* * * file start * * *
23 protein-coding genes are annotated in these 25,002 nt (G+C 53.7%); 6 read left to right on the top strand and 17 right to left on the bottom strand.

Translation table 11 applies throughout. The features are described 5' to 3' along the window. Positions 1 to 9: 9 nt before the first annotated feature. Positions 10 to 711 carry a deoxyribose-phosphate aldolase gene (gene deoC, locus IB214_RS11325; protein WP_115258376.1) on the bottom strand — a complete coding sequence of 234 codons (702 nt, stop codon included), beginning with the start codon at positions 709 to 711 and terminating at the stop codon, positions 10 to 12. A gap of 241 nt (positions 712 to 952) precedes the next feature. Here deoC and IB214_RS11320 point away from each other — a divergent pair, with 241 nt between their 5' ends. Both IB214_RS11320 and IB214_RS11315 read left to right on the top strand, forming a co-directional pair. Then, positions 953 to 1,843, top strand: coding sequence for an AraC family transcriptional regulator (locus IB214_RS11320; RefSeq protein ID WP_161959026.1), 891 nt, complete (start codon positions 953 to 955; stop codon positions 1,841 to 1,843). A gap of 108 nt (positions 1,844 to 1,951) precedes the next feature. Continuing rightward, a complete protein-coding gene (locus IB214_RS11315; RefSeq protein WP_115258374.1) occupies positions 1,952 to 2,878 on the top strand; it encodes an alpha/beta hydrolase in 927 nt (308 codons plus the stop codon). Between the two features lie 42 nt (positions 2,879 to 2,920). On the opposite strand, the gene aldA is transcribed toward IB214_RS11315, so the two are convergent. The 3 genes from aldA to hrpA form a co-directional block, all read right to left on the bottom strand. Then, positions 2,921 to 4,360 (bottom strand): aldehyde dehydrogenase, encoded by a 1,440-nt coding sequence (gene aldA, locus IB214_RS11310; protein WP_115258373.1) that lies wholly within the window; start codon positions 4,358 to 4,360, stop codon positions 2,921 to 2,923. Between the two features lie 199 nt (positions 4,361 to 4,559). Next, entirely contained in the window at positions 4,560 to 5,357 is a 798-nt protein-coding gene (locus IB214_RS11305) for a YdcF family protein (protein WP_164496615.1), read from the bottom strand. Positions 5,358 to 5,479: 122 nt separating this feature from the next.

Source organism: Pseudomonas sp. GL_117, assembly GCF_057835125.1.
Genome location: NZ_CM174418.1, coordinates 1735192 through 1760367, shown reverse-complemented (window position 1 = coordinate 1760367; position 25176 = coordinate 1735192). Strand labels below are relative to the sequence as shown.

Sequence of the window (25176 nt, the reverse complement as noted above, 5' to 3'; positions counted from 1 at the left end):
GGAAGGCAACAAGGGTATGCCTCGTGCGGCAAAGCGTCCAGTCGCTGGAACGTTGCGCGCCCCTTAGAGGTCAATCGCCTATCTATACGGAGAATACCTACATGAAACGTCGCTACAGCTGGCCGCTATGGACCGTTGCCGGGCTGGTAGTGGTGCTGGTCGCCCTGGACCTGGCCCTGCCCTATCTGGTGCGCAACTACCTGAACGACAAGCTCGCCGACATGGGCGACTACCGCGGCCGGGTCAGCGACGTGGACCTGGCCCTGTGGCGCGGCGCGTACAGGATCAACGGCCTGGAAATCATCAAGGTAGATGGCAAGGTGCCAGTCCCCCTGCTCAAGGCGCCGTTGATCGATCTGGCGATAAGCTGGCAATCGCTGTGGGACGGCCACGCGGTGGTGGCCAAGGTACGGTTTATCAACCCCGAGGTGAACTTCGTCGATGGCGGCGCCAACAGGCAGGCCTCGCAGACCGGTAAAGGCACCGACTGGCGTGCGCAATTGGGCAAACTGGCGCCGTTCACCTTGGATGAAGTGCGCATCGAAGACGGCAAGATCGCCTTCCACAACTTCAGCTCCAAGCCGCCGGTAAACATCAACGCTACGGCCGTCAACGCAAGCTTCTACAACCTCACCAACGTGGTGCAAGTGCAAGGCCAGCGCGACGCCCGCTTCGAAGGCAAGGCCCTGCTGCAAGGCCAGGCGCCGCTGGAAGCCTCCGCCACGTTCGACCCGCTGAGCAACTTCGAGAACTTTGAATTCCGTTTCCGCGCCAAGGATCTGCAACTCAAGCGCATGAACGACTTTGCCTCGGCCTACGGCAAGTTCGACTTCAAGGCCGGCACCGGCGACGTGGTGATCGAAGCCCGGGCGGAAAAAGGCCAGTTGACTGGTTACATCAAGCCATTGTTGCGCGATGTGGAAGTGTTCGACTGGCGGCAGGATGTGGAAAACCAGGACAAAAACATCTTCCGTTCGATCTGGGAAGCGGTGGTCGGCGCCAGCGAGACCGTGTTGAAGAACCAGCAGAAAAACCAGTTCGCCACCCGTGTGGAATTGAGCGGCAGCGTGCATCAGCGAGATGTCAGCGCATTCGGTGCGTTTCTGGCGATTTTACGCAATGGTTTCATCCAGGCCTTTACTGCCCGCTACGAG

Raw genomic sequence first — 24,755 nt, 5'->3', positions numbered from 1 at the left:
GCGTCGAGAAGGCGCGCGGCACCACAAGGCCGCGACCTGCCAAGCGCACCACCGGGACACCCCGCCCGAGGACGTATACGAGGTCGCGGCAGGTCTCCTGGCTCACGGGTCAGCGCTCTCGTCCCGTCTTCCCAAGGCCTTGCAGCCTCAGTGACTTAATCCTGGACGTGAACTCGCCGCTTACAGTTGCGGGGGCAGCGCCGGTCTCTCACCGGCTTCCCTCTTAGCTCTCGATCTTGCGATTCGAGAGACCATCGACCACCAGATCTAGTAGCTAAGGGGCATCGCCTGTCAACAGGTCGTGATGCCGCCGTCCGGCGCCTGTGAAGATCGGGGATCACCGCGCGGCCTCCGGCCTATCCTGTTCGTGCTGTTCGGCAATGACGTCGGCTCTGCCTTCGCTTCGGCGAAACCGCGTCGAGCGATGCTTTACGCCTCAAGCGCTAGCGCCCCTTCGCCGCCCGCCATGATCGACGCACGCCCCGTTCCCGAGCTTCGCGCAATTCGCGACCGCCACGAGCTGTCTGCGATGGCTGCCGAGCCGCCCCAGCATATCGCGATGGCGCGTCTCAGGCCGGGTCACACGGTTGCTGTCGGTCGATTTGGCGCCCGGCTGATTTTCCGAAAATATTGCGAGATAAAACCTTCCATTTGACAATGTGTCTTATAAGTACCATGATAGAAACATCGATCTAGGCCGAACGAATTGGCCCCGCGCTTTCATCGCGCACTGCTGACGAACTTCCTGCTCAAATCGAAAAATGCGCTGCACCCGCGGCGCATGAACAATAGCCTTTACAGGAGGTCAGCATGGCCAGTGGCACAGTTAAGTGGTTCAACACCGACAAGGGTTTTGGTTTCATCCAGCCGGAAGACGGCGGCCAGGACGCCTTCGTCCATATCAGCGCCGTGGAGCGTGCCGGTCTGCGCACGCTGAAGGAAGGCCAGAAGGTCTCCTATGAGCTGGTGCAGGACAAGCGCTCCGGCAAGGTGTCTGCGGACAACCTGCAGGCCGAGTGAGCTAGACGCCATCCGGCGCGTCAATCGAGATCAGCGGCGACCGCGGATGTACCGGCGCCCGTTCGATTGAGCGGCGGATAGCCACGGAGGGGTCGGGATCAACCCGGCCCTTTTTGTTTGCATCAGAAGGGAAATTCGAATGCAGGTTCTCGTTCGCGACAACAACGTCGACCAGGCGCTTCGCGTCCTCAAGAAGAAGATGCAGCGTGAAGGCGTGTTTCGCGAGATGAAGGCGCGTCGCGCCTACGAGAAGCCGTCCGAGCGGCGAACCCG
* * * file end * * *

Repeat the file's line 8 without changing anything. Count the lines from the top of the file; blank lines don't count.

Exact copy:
GCGTCGAGAAGGCGCGCGGCACCACAAGGCCGCGACCTGCCAAGCGCACCACCGGGACACCCCGCCCGAGGACGTATACGAGGTCGCGGCAGGTCTCCTGGCTCACGGGTCAGCGCTCTCGTCCCGTCTTCCCAAGGCCTTGCAGCCTCAGTGACTTAATCCTGGACGTGAACTCGCCGCTTACAGTTGCGGGGGCAGCGCCGGTCTCTCACCGGCTTCCCTCTTAGCTCTCGATCTTGCGATTCGAGAGACCATCGACCACCAGATCTAGTAGCTAAGGGGCATCGCCTGTCAACAGGTCGTGATGCCGCCGTCCGGCGCCTGTGAAGATCGGGGATCACCGCGCGGCCTCCGGCCTATCCTGTTCGTGCTGTTCGGCAATGACGTCGGCTCTGCCTTCGCTTCGGCGAAACCGCGTCGAGCGATGCTTTACGCCTCAAGCGCTAGCGCCCCTTCGCCGCCCGCCATGATCGACGCACGCCCCGTTCCCGAGCTTCGCGCAATTCGCGACCGCCACGAGCTGTCTGCGATGGCTGCCGAGCCGCCCCAGCATATCGCGATGGCGCGTCTCAGGCCGGGTCACACGGTTGCTGTCGGTCGATTTGGCGCCCGGCTGATTTTCCGAAAATATTGCGAGATAAAACCTTCCATTTGACAATGTGTCTTATAAGTACCATGATAGAAACATCGATCTAGGCCGAACGAATTGGCCCCGCGCTTTCATCGCGCACTGCTGACGAACTTCCTGCTCAAATCGAAAAATGCGCTGCACCCGCGGCGCATGAACAATAGCCTTTACAGGAGGTCAGCATGGCCAGTGGCACAGTTAAGTGGTTCAACACCGACAAGGGTTTTGGTTTCATCCAGCCGGAAGACGGCGGCCAGGACGCCTTCGTCCATATCAGCGCCGTGGAGCGTGCCGGTCTGCGCACGCTGAAGGAAGGCCAGAAGGTCTCCTATGAGCTGGTGCAGGACAAGCGCTCCGGCAAGGTGTCTGCGGACAACCTGCAGGCCGAGTGAGCTAGACGCCATCCGGCGCGTCAATCGAGATCAGCGGCGACCGCGGATGTACCGGCGCCCGTTCGATTGAGCGGCGGATAGCCACGGAGGGGTCGGGATCAACCCGGCCCTTTTTGTTTGCATCAGAAGGGAAATTCGAATGCAGGTTCTCGTTCGCGACAACAACGTCGACCAGGCGCTTCGCGTCCTCAAGAAGAAGATGCAGCGTGAAGGCGTGTTTCGCGAGATGAAGGCGCGTCGCGCCTACGAGAAGCCGTCCGAGCGGCGAACCCG